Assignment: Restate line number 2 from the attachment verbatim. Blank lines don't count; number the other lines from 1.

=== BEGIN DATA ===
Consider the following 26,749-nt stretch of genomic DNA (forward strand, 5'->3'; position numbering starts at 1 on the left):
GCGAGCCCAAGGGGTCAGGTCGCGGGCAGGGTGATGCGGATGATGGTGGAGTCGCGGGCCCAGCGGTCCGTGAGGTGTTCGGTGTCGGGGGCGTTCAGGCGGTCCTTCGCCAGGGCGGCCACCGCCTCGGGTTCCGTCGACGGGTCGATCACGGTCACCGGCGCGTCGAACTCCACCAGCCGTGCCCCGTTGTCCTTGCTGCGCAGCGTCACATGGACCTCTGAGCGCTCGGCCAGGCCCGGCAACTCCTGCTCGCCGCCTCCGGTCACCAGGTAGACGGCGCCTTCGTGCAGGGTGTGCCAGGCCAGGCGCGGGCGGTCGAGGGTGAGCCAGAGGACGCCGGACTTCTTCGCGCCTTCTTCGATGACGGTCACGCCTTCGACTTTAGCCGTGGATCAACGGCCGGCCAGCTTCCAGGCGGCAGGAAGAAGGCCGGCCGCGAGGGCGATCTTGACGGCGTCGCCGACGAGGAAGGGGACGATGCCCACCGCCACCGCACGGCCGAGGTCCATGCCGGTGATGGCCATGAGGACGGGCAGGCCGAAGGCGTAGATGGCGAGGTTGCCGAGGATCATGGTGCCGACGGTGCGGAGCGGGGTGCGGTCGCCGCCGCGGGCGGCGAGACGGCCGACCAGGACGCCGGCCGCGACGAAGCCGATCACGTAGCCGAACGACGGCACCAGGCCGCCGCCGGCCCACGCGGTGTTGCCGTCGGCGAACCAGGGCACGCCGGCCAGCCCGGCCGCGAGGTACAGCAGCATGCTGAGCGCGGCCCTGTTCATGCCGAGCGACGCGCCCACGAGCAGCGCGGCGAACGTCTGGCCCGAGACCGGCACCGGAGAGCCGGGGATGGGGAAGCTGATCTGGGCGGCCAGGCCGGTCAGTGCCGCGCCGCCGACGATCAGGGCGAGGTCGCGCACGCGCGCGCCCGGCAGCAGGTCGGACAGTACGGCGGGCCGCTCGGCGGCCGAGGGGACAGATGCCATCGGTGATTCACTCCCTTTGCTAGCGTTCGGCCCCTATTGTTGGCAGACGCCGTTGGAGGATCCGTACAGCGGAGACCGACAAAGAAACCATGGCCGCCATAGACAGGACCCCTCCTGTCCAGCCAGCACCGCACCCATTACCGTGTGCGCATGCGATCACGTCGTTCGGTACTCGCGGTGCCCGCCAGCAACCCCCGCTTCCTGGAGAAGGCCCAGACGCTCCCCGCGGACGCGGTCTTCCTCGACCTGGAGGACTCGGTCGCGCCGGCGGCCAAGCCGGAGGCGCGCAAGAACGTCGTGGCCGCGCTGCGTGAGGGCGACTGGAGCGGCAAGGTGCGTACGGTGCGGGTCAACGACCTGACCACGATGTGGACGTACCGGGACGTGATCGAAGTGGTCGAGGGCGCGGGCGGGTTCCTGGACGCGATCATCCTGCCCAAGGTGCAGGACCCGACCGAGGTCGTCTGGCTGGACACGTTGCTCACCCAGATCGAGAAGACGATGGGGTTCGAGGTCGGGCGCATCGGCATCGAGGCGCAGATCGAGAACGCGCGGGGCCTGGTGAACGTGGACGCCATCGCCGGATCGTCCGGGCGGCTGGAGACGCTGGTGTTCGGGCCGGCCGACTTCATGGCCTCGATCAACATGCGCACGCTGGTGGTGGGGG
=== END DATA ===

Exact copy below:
GCGAGCCCAAGGGGTCAGGTCGCGGGCAGGGTGATGCGGATGATGGTGGAGTCGCGGGCCCAGCGGTCCGTGAGGTGTTCGGTGTCGGGGGCGTTCAGGCGGTCCTTCGCCAGGGCGGCCACCGCCTCGGGTTCCGTCGACGGGTCGATCACGGTCACCGGCGCGTCGAACTCCACCAGCCGTGCCCCGTTGTCCTTGCTGCGCAGCGTCACATGGACCTCTGAGCGCTCGGCCAGGCCCGGCAACTCCTGCTCGCCGCCTCCGGTCACCAGGTAGACGGCGCCTTCGTGCAGGGTGTGCCAGGCCAGGCGCGGGCGGTCGAGGGTGAGCCAGAGGACGCCGGACTTCTTCGCGCCTTCTTCGATGACGGTCACGCCTTCGACTTTAGCCGTGGATCAACGGCCGGCCAGCTTCCAGGCGGCAGGAAGAAGGCCGGCCGCGAGGGCGATCTTGACGGCGTCGCCGACGAGGAAGGGGACGATGCCCACCGCCACCGCACGGCCGAGGTCCATGCCGGTGATGGCCATGAGGACGGGCAGGCCGAAGGCGTAGATGGCGAGGTTGCCGAGGATCATGGTGCCGACGGTGCGGAGCGGGGTGCGGTCGCCGCCGCGGGCGGCGAGACGGCCGACCAGGACGCCGGCCGCGACGAAGCCGATCACGTAGCCGAACGACGGCACCAGGCCGCCGCCGGCCCACGCGGTGTTGCCGTCGGCGAACCAGGGCACGCCGGCCAGCCCGGCCGCGAGGTACAGCAGCATGCTGAGCGCGGCCCTGTTCATGCCGAGCGACGCGCCCACGAGCAGCGCGGCGAACGTCTGGCCCGAGACCGGCACCGGAGAGCCGGGGATGGGGAAGCTGATCTGGGCGGCCAGGCCGGTCAGTGCCGCGCCGCCGACGATCAGGGCGAGGTCGCGCACGCGCGCGCCCGGCAGCAGGTCGGACAGTACGGCGGGCCGCTCGGCGGCCGAGGGGACAGATGCCATCGGTGATTCACTCCCTTTGCTAGCGTTCGGCCCCTATTGTTGGCAGACGCCGTTGGAGGATCCGTACAGCGGAGACCGACAAAGAAACCATGGCCGCCATAGACAGGACCCCTCCTGTCCAGCCAGCACCGCACCCATTACCGTGTGCGCATGCGATCACGTCGTTCGGTACTCGCGGTGCCCGCCAGCAACCCCCGCTTCCTGGAGAAGGCCCAGACGCTCCCCGCGGACGCGGTCTTCCTCGACCTGGAGGACTCGGTCGCGCCGGCGGCCAAGCCGGAGGCGCGCAAGAACGTCGTGGCCGCGCTGCGTGAGGGCGACTGGAGCGGCAAGGTGCGTACGGTGCGGGTCAACGACCTGACCACGATGTGGACGTACCGGGACGTGATCGAAGTGGTCGAGGGCGCGGGCGGGTTCCTGGACGCGATCATCCTGCCCAAGGTGCAGGACCCGACCGAGGTCGTCTGGCTGGACACGTTGCTCACCCAGATCGAGAAGACGATGGGGTTCGAGGTCGGGCGCATCGGCATCGAGGCGCAGATCGAGAACGCGCGGGGCCTGGTGAACGTGGACGCCATCGCCGGATCGTCCGGGCGGCTGGAGACGCTGGTGTTCGGGCCGGCCGACTTCATGGCCTCGATCAACATGCGCACGCTGGTGGTGGGGG